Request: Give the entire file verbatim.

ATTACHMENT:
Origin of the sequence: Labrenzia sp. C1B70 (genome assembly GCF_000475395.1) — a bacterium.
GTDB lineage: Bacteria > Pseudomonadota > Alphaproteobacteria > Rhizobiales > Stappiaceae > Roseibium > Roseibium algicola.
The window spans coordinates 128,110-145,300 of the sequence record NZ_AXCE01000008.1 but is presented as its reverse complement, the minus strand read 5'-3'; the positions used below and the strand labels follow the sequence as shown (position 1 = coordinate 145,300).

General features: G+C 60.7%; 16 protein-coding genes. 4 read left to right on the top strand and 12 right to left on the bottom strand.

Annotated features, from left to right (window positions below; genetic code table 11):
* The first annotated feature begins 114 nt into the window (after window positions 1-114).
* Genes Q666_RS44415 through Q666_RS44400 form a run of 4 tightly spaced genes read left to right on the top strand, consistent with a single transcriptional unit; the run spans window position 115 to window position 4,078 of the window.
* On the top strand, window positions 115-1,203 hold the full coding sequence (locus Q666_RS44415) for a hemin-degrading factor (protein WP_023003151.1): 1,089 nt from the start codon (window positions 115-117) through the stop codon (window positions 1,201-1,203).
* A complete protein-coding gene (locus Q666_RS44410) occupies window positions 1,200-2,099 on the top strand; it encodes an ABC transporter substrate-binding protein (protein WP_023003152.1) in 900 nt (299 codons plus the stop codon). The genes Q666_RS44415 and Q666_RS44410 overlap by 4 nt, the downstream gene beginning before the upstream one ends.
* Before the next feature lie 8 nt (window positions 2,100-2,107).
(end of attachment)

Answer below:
Origin of the sequence: Labrenzia sp. C1B70 (genome assembly GCF_000475395.1) — a bacterium.
GTDB lineage: Bacteria > Pseudomonadota > Alphaproteobacteria > Rhizobiales > Stappiaceae > Roseibium > Roseibium algicola.
The window spans coordinates 128,110-145,300 of the sequence record NZ_AXCE01000008.1 but is presented as its reverse complement, the minus strand read 5'-3'; the positions used below and the strand labels follow the sequence as shown (position 1 = coordinate 145,300).

General features: G+C 60.7%; 16 protein-coding genes. 4 read left to right on the top strand and 12 right to left on the bottom strand.

Annotated features, from left to right (window positions below; genetic code table 11):
* The first annotated feature begins 114 nt into the window (after window positions 1-114).
* Genes Q666_RS44415 through Q666_RS44400 form a run of 4 tightly spaced genes read left to right on the top strand, consistent with a single transcriptional unit; the run spans window position 115 to window position 4,078 of the window.
* On the top strand, window positions 115-1,203 hold the full coding sequence (locus Q666_RS44415) for a hemin-degrading factor (protein WP_023003151.1): 1,089 nt from the start codon (window positions 115-117) through the stop codon (window positions 1,201-1,203).
* A complete protein-coding gene (locus Q666_RS44410) occupies window positions 1,200-2,099 on the top strand; it encodes an ABC transporter substrate-binding protein (protein WP_023003152.1) in 900 nt (299 codons plus the stop codon). The genes Q666_RS44415 and Q666_RS44410 overlap by 4 nt, the downstream gene beginning before the upstream one ends.
* Before the next feature lie 8 nt (window positions 2,100-2,107).